Today was one of those special days.
The ones without any snot or tears, where your kid runs bang on into a wall and instead of melting down like she usually does, she shrugs and sits until she stops feeling queasy and then joins in again.
The ones where moms come up to me at the park and say things like:
"That's the first time I've heard a parent say 'Watch out for the person behind you,' all day. Thank you."
"Why you got like four kids on you? Either the redheads or the Mexicans aren't yours."
"Do you have Mary Poppins pockets in your dress? Where are all those water bottles coming from?"
It's the kind of day where I notice how far Mexican culture has come, because there were four little boys in colored skinny pants and converse and that never would have flown fifteen years ago. When I smile because Abuelo still uses a bandana instead of a bandaid, and little Crystal realizes I can understand her 3 year old Spanish as she begs me to push her on the swing.
It's the kind of day when "Mom," slips out more than my name and I remember that the kids fall into this charade as much as I do. When we laugh and make brownies and lick the bowl and learn to crack eggs on our foreheads. It's when a king size bed seems too big for four people because we're all piled on top of each other.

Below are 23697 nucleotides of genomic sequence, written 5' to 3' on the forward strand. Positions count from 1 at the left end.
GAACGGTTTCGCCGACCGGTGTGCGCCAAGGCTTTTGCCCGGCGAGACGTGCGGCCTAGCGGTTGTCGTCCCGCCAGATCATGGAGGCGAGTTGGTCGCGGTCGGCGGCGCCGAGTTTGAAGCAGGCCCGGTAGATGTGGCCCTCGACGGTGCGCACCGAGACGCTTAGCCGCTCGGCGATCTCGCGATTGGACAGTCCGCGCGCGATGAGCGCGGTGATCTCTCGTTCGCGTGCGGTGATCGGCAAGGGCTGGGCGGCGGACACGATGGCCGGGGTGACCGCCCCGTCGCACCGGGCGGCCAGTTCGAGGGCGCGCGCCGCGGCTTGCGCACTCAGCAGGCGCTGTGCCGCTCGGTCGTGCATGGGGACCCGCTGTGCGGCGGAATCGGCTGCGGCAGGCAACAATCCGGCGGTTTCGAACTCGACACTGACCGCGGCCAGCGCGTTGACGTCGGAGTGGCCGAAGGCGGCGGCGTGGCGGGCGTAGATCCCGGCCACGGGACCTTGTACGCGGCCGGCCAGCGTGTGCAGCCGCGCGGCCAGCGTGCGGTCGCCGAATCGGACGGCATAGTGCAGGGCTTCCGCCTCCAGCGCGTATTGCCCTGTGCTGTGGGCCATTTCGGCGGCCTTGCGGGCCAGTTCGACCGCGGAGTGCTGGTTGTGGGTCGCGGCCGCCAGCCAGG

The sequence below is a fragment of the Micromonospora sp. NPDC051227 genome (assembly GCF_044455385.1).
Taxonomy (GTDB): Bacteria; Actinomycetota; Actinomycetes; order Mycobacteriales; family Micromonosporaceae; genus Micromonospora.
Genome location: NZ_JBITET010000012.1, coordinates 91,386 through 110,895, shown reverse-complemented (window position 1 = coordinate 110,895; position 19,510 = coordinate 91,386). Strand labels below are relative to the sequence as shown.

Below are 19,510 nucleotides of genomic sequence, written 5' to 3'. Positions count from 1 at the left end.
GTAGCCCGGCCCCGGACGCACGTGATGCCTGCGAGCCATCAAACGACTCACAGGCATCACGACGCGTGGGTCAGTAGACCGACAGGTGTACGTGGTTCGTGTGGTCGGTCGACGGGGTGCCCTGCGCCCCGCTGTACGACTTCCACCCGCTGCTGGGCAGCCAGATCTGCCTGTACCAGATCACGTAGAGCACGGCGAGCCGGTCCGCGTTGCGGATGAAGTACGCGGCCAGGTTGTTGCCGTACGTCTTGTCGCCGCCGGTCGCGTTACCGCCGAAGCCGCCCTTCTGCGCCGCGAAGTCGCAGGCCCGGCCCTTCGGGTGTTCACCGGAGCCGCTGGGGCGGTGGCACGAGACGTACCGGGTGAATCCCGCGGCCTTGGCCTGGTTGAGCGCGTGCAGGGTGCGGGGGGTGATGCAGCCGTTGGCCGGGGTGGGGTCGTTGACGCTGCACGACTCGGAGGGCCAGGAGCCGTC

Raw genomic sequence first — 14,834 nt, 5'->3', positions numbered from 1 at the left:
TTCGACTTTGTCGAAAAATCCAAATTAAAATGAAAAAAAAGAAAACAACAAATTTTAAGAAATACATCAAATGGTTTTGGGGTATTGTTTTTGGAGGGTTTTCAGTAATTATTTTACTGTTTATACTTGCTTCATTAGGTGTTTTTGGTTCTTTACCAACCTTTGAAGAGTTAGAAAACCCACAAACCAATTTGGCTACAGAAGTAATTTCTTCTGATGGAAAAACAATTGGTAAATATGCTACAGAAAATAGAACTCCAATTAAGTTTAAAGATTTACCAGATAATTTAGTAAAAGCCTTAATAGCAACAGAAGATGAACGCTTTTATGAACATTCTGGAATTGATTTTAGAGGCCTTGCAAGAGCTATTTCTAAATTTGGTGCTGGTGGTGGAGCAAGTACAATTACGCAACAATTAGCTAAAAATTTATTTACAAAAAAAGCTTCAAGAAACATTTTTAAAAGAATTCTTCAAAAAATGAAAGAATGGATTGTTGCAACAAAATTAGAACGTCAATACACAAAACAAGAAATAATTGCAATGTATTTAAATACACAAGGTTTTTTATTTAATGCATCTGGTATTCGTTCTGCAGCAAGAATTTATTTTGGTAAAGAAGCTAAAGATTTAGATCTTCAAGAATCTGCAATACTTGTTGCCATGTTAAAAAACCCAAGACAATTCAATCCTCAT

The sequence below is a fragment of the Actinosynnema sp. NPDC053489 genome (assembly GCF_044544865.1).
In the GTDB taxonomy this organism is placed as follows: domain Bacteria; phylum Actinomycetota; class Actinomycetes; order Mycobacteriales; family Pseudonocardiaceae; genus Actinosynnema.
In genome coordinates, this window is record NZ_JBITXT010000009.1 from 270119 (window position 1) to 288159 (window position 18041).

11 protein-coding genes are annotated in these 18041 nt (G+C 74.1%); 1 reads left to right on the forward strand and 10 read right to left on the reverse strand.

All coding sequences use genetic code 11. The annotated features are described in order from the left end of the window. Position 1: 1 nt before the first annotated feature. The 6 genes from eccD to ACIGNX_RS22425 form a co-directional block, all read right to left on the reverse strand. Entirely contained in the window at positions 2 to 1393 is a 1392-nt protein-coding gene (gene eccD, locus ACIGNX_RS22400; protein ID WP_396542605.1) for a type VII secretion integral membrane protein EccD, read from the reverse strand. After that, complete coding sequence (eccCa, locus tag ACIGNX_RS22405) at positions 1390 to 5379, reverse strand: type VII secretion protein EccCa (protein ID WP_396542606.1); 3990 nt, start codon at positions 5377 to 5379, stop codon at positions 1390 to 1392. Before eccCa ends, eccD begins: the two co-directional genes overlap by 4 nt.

It's when she's in the bath and I come in to check on her. "Are Mom and Dad home?" she asks.
"Yes," I smile.
"Oh," her brows are furrowed and she's thinking. She doesn't seem excited or ask if she can rush to greet them. "Will you wash my hair?" she asks instead.
"Sure," I murmur and she leans forward for me and we don't discuss it further. She knows I'll stay until she's tucked in bed.
Perhaps we've all grown too dependent. Perhaps my life is too entwined with theirs. Perhaps when they hold me and refuse to let go, or read the bedtime books with my voice bound in each page when I can't be there, it is a sign we should all pull back.
But I've taught them how to ride a bike, how to make a sandwich, how to properly eat whipped cream from the can, how to do a handstand and make it across the monkeybars. The time for pulling back passed eons ago.